Egyptian President Mohammed Morsi said at a joint press conference with Turkish Prime Minister Recep Tayyip Erdogan on Saturday that "there are indications of an imminent cessation of combat between Israel and the Palestinians."
Morsi said that countries such as the US, France, Russia and Italy were involved in efforts to reach a ceasefire.
- Hamas demands: End of siege, targeted killings
A senior state official told Ynet's defense analyst Ron Ben-Yishai that Morsi and Erdogan are indeed engaged in efforts to bring about a ceasefire and are in contact with Hamas officials in Cairo. Nevertheless he stressed that there is no outline for a ceasefire anytime soon.
Other state officials said that it will soon become evident whether a lull has been achieved or not. "The objectives have yet to be met, the IDF has more goals," one Israeli official said.
IDF reservists await orders (Photo: IDF)
"The IDF is planning to expand its activity against terror targets in Gaza on Saturday night," he added. State officials said that the main goal was and remains the cessation of rocket fire on the south.
Earlier, the Hezbolllah-affiliated Lebanese TV channel al-Mayadeen reported that Israel is planning to send a high-ranking official to Cairo in order to sign a ceasefire agreement with Gaza's terrorist groups. Israeli state officials denied the report, which could not be confirmed by any other source.
Palestinian sources told the channel that a lull would come into effect as of midnight. According to the report, the talks are being held in the auspices of Egypt, Qatar and Turkey.
IDF pounds Gaza terror targets (Photo: AP)
It was also reported that Hamas' military wing, Izz al-Din al-Qassam, is set to issue an important statement. One of the reasons for the agreement, it was claimed, was the Palestinian groups' threats to hit sensitive sites in Israel.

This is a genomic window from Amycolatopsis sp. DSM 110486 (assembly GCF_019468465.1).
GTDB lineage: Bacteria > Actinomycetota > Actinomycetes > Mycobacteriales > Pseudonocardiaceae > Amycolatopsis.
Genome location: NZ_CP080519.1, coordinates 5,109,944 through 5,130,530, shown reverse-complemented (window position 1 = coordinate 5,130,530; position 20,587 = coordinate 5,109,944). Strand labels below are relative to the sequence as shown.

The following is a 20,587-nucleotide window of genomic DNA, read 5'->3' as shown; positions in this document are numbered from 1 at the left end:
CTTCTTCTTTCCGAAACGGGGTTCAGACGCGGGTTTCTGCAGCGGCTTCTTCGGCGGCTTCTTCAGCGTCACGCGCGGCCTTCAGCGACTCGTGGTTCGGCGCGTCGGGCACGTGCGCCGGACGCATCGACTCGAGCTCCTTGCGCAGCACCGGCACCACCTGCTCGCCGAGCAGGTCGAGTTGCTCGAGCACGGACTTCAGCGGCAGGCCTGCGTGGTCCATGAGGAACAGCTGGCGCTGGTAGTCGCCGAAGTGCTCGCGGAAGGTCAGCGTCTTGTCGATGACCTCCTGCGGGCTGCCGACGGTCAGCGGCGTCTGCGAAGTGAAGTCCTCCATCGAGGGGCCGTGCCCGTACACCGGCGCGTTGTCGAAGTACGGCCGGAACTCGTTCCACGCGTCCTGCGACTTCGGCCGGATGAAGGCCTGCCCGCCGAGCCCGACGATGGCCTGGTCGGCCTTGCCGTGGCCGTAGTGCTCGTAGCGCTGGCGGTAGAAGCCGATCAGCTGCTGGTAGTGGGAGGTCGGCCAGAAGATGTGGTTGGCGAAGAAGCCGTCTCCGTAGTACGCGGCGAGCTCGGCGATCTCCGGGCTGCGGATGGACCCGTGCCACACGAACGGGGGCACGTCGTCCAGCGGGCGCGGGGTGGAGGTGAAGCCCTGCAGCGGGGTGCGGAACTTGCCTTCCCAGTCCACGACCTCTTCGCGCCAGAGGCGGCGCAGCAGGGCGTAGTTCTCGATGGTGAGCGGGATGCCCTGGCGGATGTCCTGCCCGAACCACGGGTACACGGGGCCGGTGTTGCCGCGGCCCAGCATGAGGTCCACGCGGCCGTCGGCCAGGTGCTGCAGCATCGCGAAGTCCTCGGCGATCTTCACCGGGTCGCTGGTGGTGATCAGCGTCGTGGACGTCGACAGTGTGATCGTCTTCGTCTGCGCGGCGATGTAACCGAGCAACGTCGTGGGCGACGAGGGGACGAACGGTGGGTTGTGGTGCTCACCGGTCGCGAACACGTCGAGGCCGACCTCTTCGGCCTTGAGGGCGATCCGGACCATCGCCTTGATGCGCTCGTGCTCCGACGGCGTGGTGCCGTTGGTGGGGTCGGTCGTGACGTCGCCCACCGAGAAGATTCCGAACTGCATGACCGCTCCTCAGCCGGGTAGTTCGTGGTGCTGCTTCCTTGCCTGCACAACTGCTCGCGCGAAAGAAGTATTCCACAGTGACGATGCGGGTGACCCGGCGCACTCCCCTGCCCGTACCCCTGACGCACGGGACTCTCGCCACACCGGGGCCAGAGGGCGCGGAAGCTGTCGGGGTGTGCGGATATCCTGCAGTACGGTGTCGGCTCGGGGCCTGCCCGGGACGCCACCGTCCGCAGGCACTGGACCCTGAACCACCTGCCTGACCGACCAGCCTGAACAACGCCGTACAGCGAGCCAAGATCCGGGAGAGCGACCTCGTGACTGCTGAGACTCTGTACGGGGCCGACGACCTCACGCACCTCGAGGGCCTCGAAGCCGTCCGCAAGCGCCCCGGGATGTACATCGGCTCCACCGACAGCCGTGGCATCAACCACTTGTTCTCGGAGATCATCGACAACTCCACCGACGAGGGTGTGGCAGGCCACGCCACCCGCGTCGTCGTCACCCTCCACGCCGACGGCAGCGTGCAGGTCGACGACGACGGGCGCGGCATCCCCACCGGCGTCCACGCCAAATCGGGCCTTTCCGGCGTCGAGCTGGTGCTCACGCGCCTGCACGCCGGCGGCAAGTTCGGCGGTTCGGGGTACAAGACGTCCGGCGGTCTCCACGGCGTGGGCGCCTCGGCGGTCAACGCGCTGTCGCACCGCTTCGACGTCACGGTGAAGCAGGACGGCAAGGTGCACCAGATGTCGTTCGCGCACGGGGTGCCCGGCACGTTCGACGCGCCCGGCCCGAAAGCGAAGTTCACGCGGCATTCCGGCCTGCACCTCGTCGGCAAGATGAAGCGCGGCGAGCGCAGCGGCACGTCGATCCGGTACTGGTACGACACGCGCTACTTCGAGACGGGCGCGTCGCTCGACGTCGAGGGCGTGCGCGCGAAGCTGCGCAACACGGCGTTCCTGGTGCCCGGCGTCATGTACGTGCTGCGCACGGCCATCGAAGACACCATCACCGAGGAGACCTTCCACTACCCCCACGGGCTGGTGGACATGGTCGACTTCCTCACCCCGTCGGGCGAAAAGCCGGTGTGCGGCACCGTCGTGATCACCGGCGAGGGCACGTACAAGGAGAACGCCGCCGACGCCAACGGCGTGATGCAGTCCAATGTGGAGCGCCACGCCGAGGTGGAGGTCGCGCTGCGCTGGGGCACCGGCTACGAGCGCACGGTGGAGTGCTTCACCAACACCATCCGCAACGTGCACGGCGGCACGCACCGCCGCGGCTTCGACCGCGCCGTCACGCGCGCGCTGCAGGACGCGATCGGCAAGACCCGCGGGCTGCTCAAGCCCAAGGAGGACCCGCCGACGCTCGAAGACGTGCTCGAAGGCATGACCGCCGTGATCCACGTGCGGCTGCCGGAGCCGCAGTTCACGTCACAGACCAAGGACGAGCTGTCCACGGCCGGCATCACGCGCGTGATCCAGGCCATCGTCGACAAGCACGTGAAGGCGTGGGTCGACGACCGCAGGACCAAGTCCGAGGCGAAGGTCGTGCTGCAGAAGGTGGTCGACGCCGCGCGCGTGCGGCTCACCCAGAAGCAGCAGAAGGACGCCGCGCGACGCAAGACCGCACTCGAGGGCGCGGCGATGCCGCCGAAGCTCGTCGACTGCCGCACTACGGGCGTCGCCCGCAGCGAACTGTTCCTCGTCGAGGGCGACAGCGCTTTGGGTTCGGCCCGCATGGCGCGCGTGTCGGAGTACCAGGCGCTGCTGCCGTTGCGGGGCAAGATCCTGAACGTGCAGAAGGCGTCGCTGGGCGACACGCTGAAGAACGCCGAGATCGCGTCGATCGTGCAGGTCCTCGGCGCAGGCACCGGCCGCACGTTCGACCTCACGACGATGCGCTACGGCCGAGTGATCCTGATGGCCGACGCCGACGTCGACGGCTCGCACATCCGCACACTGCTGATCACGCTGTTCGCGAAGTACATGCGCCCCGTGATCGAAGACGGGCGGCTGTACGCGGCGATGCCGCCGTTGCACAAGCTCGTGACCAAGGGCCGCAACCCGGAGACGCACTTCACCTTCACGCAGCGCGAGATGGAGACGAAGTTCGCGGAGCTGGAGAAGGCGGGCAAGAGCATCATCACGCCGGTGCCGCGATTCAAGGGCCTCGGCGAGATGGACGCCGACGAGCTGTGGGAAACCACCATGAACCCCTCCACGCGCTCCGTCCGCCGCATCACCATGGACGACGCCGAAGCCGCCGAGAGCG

Hezbollah Secretary-General Hassan Nasrallah warned in a speech that an Israeli ground offensive in Gaza would be "foolish." He expressed his concern of the pressure that Arab states are putting on the Gaza factions to withdraw their terms for a lull. "We have not heard any threats to cut ties, cancel agreements or use the weapon of oil to pressure the United States," he said.
Since the beginning of Operation Pillar of Defense on Wednesday, the IDF struck 950 terrorist targets in the Gaza Strip, 300 of which were hit on Saturday. Palestinian terror groups fired 760 rockets at Israel, 29 of which exploded in urban areas, and 267 of which were intercepted. The Palestinians reported of 45 fatalities. In Israel, three people were killed after a rocket hit a house in Kiryat Malachi.
Arab League convenes
Meanwhile, Arab foreign ministers who convened in Cairo on Saturday condemned "Israeli aggression" and said in a joint statement they support Egypt's efforts to bring about a ceasefire.
Arab League Secretary-General Nabil Alaraby said that a delegation of Arab foreign ministers is scheduled to visit Gaza in the coming days to review the situation. During the meeting, he called to reconsider "all of the past Arab initiatives regarding the peace process."
Qatari Prime Minister Hamad bin Jassim bin Jaber Al Thani said, "Our meetings have turned into a waste of time and money. We are meeting here today and we'll issue a statement. The statement will have no significance. We need to review the whole situation over again."
Lebanese Foreign Minister Adnan Mansour called on Arab nations to cut ties and cancel agreements with Israel. His Egyptian counterpart, Mohammed Kamel Amr said, "We won't allow a siege on the Palestinians that will hurt their quality of life." He added that "the handling of the peace process must be reviewed."
During the meeting, hundreds of people demonstrated outside the Arab League's headquarters and protested the "Arab disgrace in handling the Israeli aggression in Gaza." Meanwhile, they said that the best reaction to the "anarchy" created by Israel would be Palestinian unity.
Attila Somfalvi contributed to this report
- Receive Ynetnews updates
directly to your desktop